Due to global population increase along with the pressure for economic growth and convenient lifestyles, the pace of resource consumption is accelerating. If large-scale exploitation continues as it is, natural resources will be depleted, and if waste increases due to mass consumption, appropriate disposal will be unable to keep pace, resulting in risks of environmental pollution. To prevent the environmental impact caused by End-of-life vehicles, Toyota launched the Toyota Global 100 Dismantlers Project, to establish social systems for End-of-life vehicle proper treatment. In order to realize an ideal resource recycling based society, it is necessary to grasp the risks of resource depletion and the possibility of creating business opportunities, and initiatives are needed in four key areas: (1) use eco-friendly materials, (2) use auto parts longer, (3) develop recycling technologies, and (4) manufacture vehicles from End-of-life vehicles. Toyota aims to realize the ultimate recycling-based society, and promotes the Toyota Global Car-to-Car Recycle Project (TCCR) so that we can use resources from End-of-life vehicles for manufacturing new vehicles.
Toyota promotes recycling from the cradle to the grave. We aim to contribute to the development of a recycling-based society, including the building of a value chain for Car-to-Car Recycling.
Toyota effectively uses the Earth’s limited resources so that the children of the future can lead rich lives. To this end, we always embark on cutting-edge initiatives in the field of resource recycling. It is our goal to contribute to the establishment of a sustainable society and the Earth.
Since the early 1990s, Toyota has been collecting and recycling bumpers replaced at dealers as a way to reduce the usage of petroleum-derived plastics.
Some plastic parts collected from End-of-life vehicles were reused for energy as a heat source except using for used parts. Others were recycled into plastics for non-automobile use after going through a machine-automated sorting process.
Hybrid electric vehicles (HEVs), plug-in hybrid electric vehicles, fuel cell electric vehicles, and other electrified vehicles use significant amounts of rare resources compared with conventional gasoline vehicles. Some of these resources often carry risks such as resource depletion or uneven supply among regions. In order to promote the reuse of resources and the adoption of recycled materials, we are collaborating with partner companies to establish a framework for collecting and recycling HEV batteries and automobile motor parts, along with cemented carbide tools used in production. As of March 2018, we collected a cumulative total of 98,700 End-of-life HEV batteries. The collected batteries undergo inspection to determine which parts can be remanufactured into stationary storage batteries or vehicle replacement batteries. As of March 2018, we collected a cumulative 35 tons of magnets, recycling rare earth. As of March 2018, we recycled a cumulative total of approximately 170 tons of cemented carbide tools.
To promote material recycling of End-of-life vehicles, Toyota directly visits dismantling companies in Japan and overseas to investigate actual conditions and gain insight into the development of vehicle structure that make it easy to dismantle and separate parts. We have actively adopted these designs for new models since 2003 with the launch of the Raum passenger car.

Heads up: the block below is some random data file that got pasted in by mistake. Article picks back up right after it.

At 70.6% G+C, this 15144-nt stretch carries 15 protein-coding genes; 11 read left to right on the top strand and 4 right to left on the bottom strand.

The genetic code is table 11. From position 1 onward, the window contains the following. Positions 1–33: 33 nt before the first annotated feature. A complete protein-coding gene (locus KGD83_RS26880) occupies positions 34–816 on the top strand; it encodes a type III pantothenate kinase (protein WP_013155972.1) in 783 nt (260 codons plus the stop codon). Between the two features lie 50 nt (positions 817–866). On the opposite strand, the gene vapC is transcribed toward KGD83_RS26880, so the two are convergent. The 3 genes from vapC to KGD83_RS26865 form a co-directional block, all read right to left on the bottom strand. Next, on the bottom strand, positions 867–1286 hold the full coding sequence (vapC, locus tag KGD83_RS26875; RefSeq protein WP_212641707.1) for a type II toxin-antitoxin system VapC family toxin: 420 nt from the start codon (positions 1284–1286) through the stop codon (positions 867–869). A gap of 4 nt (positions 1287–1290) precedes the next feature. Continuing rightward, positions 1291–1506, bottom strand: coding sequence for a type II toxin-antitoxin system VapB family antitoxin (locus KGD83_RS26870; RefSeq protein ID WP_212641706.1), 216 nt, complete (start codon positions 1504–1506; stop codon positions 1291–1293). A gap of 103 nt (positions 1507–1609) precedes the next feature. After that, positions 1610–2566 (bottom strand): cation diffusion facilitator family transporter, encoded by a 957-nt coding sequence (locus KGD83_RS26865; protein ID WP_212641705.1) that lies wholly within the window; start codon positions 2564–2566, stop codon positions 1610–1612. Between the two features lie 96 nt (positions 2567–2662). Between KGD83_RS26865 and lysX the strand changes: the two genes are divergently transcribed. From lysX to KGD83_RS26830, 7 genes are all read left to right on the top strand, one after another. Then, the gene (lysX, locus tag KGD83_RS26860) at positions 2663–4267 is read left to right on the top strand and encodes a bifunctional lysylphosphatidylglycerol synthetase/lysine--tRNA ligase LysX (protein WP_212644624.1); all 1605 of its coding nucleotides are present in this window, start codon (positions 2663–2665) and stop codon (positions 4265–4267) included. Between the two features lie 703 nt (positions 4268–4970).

When End-of-life vehicles are not properly disposed or dismantled, this may not only affect regional environments, but also cause risks to the health and safety of local residents. To prevent these problems, we promote the Toyota Global 100 Dismantlers Project. Through this project, we aim to establish social systems for properly treating of End-of-life vehicles without imposing regional environmental impact.
In order to realize an ultimate recycling-based society, we promote the Toyota Car-to-Car Recycle Project (TCCR) that is based on the concepts of reduce, reuse, and recycle, aiming specifically at elimination of resource-related risks and global warming.
Toyota strives to reduce the volume of waste from production activities by developing and deploying new production technologies while taking continual daily measures in terms of the sources of waste (design and production method innovations), resource recycling, resulting cost reductions, and so forth.
In FY2018, Toyota Motor Corporation (TMC) continued waste reduction activities through improvement measures such as sludge volume reduction. The total waste volume, as a result, was 32.7 thousand tons (down 3.3 percent year on year), and the waste volume per unit produced was 11.3 kg (down 3.1 percent year on year). Globally, Toyota continuously undertook waste reduction measures and made efforts that lead to cost reductions. Due to changes in the recycling market, however, a shift from selling recycling materials as valuable goods to paying for recycling and so on, the total volume of waste was 499 thousand tons (up 5.3 percent year on year), and the waste volume per unit produced was 47.4 kg (up 5.4 percent year on year).
Toyota Motor Corporation (TMC) is taking a broad range of initiatives to reduce the amount of packaging and wrapping materials used in logistics. These include increasing packaging efficiency in shipping containers, using returnable containers* to reduce the amount of unrecyclable materials used, and making packaging and wrapping materials simplified and lighter. In FY2018, TMC succeeded in reducing the amount of packaging and wrapping material per shipment unit to 6.21 kg/m3 (down 9.6 percent year on year) by making packaging and wrapping materials smaller and adopting returnable shipping containers. The total volume of packaging and wrapping materials used amounted to 45.8 thousand tons (down 10.9 percent year on year).
Also, on a global basis, Toyota continued efforts to gather and share information on best practices at each affiliate.